Lydia Romero-Cruz

Picture of Lydia Romero-CruzLydia Romero-Cruz was born on February 4, 1961, and passed away in April 1996 at the age of 35. The only child of Sam and Clara Romero, she grew up in Santa Ana, attended local schools, and was deeply intertwined with her community. As a dedicated educator, Romero-Cruz specialized in bilingual education and strongly advocated for immigrant students to become proficient in both English and Spanish.

She was one of the city's pioneers of providing children with access to dual immersion education programs​. She believed that bilingualism is a powerful tool that can open doors for students academically and in their future careers. Her contributions to education and community earned her lasting recognition, including having a school named in her honor.

Inspirational Family Legacy

Lydia's father, Samuel Romero, a lifelong resident of the Logan neighborhood in Santa Ana, California, has been a dedicated community activist and served as a sergeant in the United States Marine Corps (USMC). Growing up in Logan, Romero experienced the challenges of poverty, segregation, and discrimination. He worked tirelessly to improve housing and education in Logan, addressing systemic discrimination and advocating for low-income families.

Romero-Cruz witnessed her father's relentless efforts to combat discrimination and improve living conditions for low-income families. His activism and commitment to social justice instilled a deep sense of responsibility and the importance of advocacy in her. Her father’s example also led Romero-Cruz to become a passionate advocate for bilingual education, recognizing its crucial role in empowering immigrant communities and preserving cultural heritage.

Career and Advocacy in Bilingual Educationmayor handing out proclamination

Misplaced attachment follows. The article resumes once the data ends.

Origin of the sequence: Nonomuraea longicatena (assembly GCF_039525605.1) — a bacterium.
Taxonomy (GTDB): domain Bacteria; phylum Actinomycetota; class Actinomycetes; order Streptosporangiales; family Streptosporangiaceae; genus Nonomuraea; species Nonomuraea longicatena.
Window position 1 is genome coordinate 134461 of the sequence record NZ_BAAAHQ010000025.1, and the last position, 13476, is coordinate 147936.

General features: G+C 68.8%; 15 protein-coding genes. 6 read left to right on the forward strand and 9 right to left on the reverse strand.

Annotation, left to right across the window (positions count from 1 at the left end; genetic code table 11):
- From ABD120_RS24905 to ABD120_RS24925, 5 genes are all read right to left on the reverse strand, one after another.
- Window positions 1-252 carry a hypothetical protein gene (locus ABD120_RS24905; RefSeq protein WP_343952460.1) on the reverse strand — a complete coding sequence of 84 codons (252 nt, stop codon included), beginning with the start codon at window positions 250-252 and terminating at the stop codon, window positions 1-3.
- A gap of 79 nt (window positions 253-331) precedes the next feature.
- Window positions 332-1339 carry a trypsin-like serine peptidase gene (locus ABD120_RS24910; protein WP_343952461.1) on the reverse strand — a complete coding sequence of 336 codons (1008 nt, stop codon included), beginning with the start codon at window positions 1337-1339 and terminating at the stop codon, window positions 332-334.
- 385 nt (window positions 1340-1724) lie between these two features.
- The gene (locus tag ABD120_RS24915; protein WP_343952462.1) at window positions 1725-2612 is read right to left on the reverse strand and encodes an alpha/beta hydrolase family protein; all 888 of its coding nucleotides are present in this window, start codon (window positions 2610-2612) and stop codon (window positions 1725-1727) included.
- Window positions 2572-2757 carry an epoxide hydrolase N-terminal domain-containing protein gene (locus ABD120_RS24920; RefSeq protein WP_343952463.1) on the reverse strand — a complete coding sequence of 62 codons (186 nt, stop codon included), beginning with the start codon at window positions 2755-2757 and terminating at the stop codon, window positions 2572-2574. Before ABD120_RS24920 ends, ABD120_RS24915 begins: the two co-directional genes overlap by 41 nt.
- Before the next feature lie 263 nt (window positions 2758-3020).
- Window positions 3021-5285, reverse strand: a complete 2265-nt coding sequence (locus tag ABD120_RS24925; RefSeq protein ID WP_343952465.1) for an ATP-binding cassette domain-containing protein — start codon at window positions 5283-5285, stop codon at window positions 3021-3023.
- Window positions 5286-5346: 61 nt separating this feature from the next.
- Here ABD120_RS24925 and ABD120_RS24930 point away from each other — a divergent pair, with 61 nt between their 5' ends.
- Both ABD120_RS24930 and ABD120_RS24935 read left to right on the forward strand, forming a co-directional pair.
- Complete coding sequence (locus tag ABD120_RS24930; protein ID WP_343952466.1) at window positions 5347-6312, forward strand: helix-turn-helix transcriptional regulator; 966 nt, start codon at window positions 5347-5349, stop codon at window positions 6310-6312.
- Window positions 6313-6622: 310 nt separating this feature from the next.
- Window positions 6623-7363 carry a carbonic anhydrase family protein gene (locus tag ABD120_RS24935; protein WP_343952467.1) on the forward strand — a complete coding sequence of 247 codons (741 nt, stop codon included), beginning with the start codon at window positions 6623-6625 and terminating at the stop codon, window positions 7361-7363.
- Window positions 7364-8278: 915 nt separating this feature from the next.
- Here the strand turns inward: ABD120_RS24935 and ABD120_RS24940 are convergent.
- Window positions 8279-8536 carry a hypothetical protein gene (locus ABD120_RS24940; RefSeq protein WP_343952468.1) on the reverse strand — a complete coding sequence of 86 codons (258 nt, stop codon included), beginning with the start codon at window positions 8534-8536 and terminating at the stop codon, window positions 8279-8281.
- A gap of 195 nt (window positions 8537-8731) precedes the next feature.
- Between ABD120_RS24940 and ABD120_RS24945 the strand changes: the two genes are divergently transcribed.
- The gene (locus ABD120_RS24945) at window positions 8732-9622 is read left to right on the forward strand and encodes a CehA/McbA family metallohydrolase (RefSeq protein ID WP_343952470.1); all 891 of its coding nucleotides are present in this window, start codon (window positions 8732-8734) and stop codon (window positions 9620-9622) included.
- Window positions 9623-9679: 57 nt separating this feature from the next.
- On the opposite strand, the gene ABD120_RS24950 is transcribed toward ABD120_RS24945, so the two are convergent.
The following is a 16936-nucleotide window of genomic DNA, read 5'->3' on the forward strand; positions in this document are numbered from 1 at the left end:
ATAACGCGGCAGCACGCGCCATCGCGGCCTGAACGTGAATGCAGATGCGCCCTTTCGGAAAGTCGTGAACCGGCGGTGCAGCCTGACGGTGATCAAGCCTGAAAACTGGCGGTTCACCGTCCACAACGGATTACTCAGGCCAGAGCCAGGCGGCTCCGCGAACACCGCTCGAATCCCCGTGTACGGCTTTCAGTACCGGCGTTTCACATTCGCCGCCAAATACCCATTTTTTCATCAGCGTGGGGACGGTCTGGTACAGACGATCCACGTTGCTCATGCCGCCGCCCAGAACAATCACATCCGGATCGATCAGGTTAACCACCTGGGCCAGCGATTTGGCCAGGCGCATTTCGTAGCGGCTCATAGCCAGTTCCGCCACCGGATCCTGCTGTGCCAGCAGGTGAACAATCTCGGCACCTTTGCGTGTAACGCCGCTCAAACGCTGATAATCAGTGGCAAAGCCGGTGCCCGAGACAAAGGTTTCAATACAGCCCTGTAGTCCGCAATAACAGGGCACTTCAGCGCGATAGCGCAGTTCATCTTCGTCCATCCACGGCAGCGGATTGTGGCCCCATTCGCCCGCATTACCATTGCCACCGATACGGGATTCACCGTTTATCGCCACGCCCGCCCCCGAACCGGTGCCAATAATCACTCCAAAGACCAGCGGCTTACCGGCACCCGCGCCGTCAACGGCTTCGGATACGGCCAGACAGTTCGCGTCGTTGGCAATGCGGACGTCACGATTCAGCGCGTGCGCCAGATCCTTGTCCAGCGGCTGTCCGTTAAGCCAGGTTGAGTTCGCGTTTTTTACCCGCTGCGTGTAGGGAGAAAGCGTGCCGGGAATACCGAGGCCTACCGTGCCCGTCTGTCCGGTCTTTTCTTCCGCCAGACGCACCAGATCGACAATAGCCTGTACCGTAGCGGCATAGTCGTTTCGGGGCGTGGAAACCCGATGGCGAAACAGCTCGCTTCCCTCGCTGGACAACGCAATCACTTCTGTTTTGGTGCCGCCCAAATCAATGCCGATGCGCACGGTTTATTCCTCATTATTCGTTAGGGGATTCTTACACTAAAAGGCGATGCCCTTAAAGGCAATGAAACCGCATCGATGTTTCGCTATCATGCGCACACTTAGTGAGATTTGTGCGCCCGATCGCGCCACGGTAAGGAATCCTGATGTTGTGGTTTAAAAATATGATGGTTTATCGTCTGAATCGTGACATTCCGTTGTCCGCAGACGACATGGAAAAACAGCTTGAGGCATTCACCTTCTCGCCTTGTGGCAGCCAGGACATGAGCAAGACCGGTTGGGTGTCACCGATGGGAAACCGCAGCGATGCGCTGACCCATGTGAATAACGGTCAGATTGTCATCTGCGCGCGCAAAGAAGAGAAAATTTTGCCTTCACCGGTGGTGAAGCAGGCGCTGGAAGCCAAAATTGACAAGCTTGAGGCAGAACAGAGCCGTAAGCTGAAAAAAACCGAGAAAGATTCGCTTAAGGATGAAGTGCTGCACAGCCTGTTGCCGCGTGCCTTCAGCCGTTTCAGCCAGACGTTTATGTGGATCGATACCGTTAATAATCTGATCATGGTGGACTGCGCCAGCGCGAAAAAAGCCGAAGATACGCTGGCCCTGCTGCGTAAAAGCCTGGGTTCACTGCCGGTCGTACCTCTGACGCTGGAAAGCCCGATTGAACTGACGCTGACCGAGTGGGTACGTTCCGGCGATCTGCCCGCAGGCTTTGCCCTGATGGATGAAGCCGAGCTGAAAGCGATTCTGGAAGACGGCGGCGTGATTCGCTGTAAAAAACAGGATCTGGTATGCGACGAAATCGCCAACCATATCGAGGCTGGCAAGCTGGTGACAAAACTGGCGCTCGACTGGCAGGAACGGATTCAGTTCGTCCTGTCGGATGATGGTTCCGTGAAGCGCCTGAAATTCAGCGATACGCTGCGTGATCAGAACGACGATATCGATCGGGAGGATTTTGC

After graduating from Cal State Fullerton with a teaching credential, Romero-Cruz began her career at Fremont Elementary. She quickly gained recognition for her ability to tutor immigrant children in English, leveraging her fluency in Spanish. She specialized in Bilingual Education, recognizing the unique needs and strengths of students who navigated multiple languages and cultures. She fostered an environment where students could embrace and celebrate their cultural identities.

Beyond the classroom, Romero-Cruz was actively involved in community outreach, working with parents and community members to support bilingual learning at home and advocating for the benefits of dual language programs at school board meetings and educational forums. She later took a position with the School District, where she continued her advocacy until her sudden passing from a brain aneurysm.

Legacy Left Behind

In 1997, after her passing, Lydia Romero-Cruz was awarded the "We Honor Ours" (WHO) Award from the California Teachers Association for making outstanding contributions to the advancement of the teaching profession through their local leadership and effective representation.

Romero-Cruz's impact on her community was profound, and her legacy continues through the Lydia Romero-Cruz Academy, which the Santa Ana Unified School District voted to name after her in 2019. Her father expressed the importance of recognizing her name so that girls attending the academy could see themselves in Lydia's example. The school emphasizes bilingual education, reflecting Romero-Cruz's lifelong dedication to this cause.

Lydia Romero-Cruz's legacy was further highlighted by then-Congresswoman Loretta Sanchez, who said, "Lydia knew that it's oaky to be Latina, to speak Spanish and English. It's okay to be from Santa Ana and, regardless of where you come from, that all of us have the potential to affect everyone else's life."

For her outstanding contributions to the City of Santa Ana, on August 18, 2020, a proclamation honoring Lydia Romero-Cruz was presented by then City of Santa Ana Council Member, Nelida Mendoza. Her contributions to bilingual education and her unwavering commitment to her community left a lasting legacy, inspiring countless students and educators to pursue a path of lifelong learning and cultural appreciation.

Reference Works

"School Pride," Lydia Romero-Cruz Academy, April 19, 2022.

"An Oral History with Samuel Romero interview by Kira A. Gentry & Amanda Tewes in Santa Ana, California, 2010." From the Center for Oral and Public History California State University, Fullerton, El Toro Marine Corps Air Station Oral History Project.

Kopetman, By Roxana. "Education Santa Ana school boardmulls honoring city founder after dropping name from a campus." Orange County Register, The (Santa Ana, CA), October 8, 2019: 4. NewsBank: America's News.

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